Scottish National Dictionary (1700–)

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HABBER, v., n. Also hubber (Sh., ne.Sc.).

I. v. 1. To stammer, to stutter (Sc. 1808 Jam.; Sh., ne.Sc., Ags. 1956); to talk continuously and boringly. Hence habberer, stammerer, chatterbox. Abd. 1913 G. Greig Mains Again 37:
Nae mair o' your impidence here — ye ill-fashioned habberer!
Kcb. 1933 “L. G. Gibbon” Cloud Howe 63:
He habbered from nine until loosening-time, near, some story about some minister.
Bch. 1946 J. C. Milne Orra Loon 12:
A hubberin' halflin in fite moleskin breeks.

2. “To snarl, to gnurr” (n.Sc. 1825 Jam.); to make an inarticulate sound, to gobble as of turkeys (Abd. 1956). Abd. 1903 W. Watson Auld Lang Syne 104:
The turkeys . . . seemed to reciprocate my kind wishes by “hubberin'” back in my face.

II. n. 1. A stammer, a stutter (Abd.27 1920; Sh., ne.Sc., Ags. 1956). Bnff. 1933 M. Symon Deveron Days 15:
“Please, sir” (a habber an' a hoast), — “Please, sir” (a gasp, a gulp, Syne wi' a rush) “Please-sir-can-we-win-oot-to-droon-a-fulp?”

2. One who stutters or speaks thickly, hence applied to a stupid person (Bnff. 1866 Gregor D. Bnff. 225).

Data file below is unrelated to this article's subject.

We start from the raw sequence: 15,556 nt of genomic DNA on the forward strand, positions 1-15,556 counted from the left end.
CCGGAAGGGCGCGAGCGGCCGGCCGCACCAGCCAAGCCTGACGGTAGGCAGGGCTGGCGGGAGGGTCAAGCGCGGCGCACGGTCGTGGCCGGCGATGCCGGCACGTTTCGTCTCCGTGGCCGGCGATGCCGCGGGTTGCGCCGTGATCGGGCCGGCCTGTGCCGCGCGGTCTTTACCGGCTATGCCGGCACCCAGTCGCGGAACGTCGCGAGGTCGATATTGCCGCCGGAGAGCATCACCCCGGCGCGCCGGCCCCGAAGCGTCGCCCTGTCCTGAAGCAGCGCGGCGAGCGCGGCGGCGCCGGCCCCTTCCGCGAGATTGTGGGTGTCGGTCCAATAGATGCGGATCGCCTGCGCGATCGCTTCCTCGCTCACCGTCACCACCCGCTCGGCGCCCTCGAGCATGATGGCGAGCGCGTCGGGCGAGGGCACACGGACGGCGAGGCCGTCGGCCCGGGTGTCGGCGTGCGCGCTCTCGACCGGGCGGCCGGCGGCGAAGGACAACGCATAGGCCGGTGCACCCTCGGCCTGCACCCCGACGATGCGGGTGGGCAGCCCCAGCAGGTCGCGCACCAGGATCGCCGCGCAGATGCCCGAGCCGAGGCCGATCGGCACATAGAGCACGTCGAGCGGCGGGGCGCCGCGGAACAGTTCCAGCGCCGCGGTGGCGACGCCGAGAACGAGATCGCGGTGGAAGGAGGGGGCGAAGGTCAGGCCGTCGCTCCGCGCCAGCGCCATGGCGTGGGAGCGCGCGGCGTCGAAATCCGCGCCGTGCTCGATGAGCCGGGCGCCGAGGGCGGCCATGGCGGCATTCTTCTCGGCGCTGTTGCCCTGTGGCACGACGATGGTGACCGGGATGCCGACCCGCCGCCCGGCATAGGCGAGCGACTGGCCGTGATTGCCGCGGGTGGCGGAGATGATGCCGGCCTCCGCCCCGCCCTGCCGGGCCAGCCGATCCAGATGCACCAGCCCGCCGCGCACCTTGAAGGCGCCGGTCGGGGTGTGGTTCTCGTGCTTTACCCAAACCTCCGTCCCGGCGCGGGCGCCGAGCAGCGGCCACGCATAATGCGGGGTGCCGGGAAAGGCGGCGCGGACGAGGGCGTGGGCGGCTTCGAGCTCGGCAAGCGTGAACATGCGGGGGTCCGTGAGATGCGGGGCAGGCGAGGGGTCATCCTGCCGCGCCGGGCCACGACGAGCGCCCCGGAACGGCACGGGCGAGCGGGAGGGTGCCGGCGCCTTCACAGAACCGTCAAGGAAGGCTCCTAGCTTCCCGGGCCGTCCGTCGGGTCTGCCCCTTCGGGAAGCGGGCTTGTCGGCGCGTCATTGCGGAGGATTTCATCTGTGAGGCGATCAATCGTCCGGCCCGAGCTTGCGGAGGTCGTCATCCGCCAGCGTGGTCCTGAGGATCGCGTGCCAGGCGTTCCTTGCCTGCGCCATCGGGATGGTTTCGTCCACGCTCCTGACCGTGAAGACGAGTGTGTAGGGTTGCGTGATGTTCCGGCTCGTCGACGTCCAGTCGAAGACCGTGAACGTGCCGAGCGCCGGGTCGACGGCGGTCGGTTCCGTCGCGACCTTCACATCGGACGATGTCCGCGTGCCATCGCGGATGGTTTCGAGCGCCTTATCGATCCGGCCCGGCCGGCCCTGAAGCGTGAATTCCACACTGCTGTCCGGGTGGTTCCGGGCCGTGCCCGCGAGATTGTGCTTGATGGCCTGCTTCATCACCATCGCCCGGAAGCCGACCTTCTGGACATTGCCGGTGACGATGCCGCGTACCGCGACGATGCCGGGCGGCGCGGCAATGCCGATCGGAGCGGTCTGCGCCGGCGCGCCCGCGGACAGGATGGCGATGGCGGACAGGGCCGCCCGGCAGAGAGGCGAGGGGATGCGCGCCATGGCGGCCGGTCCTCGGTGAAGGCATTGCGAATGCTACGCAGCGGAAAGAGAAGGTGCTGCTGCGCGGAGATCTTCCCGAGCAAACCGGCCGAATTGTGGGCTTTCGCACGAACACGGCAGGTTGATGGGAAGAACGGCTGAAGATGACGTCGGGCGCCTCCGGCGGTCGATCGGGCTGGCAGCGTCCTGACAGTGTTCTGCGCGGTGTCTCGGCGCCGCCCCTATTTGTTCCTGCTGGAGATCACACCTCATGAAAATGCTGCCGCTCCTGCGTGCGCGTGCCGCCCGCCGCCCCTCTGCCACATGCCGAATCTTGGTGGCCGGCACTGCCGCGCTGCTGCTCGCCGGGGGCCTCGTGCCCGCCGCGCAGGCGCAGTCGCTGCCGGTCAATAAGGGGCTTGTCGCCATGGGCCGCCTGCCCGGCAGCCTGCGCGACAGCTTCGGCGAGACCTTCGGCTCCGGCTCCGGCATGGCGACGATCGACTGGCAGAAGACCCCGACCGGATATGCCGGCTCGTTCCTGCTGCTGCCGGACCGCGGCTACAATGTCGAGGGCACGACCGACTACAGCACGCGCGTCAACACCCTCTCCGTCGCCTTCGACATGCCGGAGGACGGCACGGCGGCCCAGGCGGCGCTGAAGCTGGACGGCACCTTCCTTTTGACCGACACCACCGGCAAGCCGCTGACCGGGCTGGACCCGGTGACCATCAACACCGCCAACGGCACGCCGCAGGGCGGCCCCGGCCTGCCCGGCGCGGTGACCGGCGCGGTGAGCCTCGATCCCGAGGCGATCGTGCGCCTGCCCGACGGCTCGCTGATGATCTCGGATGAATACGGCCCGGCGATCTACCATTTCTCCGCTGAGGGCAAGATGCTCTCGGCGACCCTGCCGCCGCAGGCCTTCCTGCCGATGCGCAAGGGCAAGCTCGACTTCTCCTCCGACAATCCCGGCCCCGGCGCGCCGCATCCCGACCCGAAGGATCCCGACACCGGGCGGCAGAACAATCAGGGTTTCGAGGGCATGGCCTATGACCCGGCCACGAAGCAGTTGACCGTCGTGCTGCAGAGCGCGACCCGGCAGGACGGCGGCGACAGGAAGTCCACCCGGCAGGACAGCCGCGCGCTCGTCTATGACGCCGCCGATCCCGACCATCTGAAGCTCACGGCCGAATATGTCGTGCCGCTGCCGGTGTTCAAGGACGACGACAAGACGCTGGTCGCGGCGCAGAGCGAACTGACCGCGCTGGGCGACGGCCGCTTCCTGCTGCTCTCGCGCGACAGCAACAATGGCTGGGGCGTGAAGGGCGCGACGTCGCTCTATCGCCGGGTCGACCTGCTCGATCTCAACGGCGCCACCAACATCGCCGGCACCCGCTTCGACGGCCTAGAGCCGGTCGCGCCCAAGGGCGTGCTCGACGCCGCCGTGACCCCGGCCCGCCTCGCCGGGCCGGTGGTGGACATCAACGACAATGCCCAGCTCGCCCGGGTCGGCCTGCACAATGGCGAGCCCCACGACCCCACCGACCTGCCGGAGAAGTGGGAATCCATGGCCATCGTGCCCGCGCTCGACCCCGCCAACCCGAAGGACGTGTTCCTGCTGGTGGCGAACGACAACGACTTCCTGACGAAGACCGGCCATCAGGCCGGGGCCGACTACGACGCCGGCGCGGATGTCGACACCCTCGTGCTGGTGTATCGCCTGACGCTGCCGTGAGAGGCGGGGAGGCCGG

3. A snarl, or growl; “the act of snarling or growling like a dog” (Abd. 1825 Jam.); a gobble, of a turkey (Abd. 1956). Bch. 1804 W. Tarras Poems 12:
Fell death had come to see them An' gi'en a habber, Wi' solemn air.

III. Combs.: 1. habbercock, a source of annoyance, a variant of 4. For the sense-development see under Bubbly-jock; ¶2. happer-gallicks, v., to speak the Gaelic tongue; a nonce-formation in quasi-Highland Scots from Habber + Gaelic; 3. habbergaw, (1) n., hesitation, suspense, objection (n.Sc. 1808 Jam.); (2) v., to stumble, hesitate (in reading); to make objections (Kcb.4 1900). Cf. Hammergaw; 4. habberjock, a turkey-cock (Bnff. 1866 Gregor D. Bnff. 72; Ags. 1956); also used fig. of a big, stupid person who speaks thickly (Gregor). 1. Bnff.2 1930:
Weel, weel, we maun jist thole; a' body hiz their habbercock.
2. Sc. 1787 W. Taylor Poems 127:
Fan Tonnal cou'd te Latin speak As weel as happer-gallicks.
3. Ork. 1880 Dennison Sketch-Bk. 99:
[He] habbergaws at every word; — Ca'd Ackaswarus exe an' swird.

[Origin imit. Cf. also Habble.]

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"Habber v., n.". Dictionary of the Scots Language. 2004. Scottish Language Dictionaries Ltd. Accessed 12 Aug 2020 <>



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